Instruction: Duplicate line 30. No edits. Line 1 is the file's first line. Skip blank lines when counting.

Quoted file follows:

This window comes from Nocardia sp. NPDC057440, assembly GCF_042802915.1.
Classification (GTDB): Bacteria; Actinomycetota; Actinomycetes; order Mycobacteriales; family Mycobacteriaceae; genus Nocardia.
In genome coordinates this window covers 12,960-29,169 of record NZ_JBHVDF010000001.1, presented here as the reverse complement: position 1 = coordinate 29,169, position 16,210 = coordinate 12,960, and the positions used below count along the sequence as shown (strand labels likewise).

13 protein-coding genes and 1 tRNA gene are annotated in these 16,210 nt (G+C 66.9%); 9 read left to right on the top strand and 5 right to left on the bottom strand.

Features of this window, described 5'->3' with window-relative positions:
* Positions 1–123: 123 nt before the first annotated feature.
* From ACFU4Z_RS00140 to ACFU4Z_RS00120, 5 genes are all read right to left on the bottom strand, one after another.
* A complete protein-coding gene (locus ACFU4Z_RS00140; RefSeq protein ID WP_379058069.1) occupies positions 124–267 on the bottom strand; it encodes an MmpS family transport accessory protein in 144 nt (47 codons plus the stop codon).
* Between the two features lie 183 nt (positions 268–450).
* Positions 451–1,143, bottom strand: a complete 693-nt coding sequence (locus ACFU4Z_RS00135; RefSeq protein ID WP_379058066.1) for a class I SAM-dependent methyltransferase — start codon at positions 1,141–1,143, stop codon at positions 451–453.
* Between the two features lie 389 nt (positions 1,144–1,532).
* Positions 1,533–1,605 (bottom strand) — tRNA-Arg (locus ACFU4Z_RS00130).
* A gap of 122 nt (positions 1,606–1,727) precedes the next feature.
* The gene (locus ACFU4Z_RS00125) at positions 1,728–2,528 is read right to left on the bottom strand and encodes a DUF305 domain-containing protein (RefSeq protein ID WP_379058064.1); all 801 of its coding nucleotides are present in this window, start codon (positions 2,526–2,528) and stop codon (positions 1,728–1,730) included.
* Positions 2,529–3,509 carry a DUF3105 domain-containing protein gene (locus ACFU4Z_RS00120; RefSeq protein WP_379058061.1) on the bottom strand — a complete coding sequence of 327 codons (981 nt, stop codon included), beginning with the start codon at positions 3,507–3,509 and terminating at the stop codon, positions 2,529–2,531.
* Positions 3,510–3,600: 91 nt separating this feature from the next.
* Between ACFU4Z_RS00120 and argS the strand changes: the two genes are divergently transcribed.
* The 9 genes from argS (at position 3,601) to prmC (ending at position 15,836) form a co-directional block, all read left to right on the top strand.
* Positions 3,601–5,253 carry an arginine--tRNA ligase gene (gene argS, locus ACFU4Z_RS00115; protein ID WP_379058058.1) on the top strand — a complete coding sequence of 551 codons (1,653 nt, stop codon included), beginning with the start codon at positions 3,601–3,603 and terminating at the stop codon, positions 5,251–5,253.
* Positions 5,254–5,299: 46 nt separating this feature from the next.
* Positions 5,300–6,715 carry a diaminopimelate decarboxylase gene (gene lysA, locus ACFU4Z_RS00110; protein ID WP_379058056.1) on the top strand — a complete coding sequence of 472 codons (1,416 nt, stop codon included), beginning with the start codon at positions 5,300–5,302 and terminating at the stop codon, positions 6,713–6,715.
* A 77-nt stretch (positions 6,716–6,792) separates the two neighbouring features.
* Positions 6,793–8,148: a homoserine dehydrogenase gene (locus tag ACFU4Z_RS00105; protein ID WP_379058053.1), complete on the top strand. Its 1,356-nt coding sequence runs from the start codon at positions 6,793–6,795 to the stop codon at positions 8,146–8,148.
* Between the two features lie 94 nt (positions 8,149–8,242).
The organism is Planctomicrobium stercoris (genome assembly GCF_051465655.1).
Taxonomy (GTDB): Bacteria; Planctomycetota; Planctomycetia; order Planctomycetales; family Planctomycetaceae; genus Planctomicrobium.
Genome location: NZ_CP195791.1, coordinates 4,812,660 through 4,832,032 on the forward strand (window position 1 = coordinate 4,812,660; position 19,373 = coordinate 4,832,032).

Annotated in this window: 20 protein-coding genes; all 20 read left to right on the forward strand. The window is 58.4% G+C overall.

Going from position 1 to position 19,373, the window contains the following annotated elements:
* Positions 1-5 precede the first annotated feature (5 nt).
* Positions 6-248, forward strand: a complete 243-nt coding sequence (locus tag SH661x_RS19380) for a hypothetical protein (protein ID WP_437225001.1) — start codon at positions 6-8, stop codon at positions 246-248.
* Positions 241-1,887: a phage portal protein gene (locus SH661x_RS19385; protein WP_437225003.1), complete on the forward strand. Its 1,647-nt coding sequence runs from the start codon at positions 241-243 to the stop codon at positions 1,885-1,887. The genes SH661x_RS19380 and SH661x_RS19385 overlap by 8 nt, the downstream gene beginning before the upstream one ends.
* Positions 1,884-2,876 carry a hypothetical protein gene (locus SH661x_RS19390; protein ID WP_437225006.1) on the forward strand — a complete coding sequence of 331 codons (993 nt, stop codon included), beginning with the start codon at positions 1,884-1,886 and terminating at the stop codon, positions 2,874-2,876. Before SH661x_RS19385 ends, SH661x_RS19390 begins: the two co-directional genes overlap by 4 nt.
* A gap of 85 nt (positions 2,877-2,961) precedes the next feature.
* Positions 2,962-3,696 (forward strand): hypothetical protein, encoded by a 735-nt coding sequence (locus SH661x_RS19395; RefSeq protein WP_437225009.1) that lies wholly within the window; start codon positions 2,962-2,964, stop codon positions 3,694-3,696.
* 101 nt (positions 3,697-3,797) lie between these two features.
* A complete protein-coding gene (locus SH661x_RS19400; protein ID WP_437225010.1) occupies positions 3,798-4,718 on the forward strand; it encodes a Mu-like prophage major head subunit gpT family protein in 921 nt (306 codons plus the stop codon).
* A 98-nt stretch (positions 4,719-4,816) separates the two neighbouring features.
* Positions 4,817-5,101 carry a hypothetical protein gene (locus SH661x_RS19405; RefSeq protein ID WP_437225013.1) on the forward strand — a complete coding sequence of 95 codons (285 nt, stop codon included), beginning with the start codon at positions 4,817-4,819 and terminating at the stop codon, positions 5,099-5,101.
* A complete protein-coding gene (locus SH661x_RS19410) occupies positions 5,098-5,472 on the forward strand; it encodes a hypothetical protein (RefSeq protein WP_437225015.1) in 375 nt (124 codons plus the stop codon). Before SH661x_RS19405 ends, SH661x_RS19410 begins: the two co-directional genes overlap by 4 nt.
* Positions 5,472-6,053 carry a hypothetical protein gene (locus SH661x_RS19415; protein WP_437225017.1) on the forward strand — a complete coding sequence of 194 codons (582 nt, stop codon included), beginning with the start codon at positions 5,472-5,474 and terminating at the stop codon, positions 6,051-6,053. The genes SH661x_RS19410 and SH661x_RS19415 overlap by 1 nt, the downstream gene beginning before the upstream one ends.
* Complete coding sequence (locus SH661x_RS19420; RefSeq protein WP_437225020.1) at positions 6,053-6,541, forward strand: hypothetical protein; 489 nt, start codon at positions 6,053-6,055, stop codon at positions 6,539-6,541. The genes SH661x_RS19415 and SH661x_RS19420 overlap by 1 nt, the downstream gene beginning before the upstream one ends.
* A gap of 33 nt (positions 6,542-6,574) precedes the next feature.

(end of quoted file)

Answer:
* Positions 1-5 precede the first annotated feature (5 nt).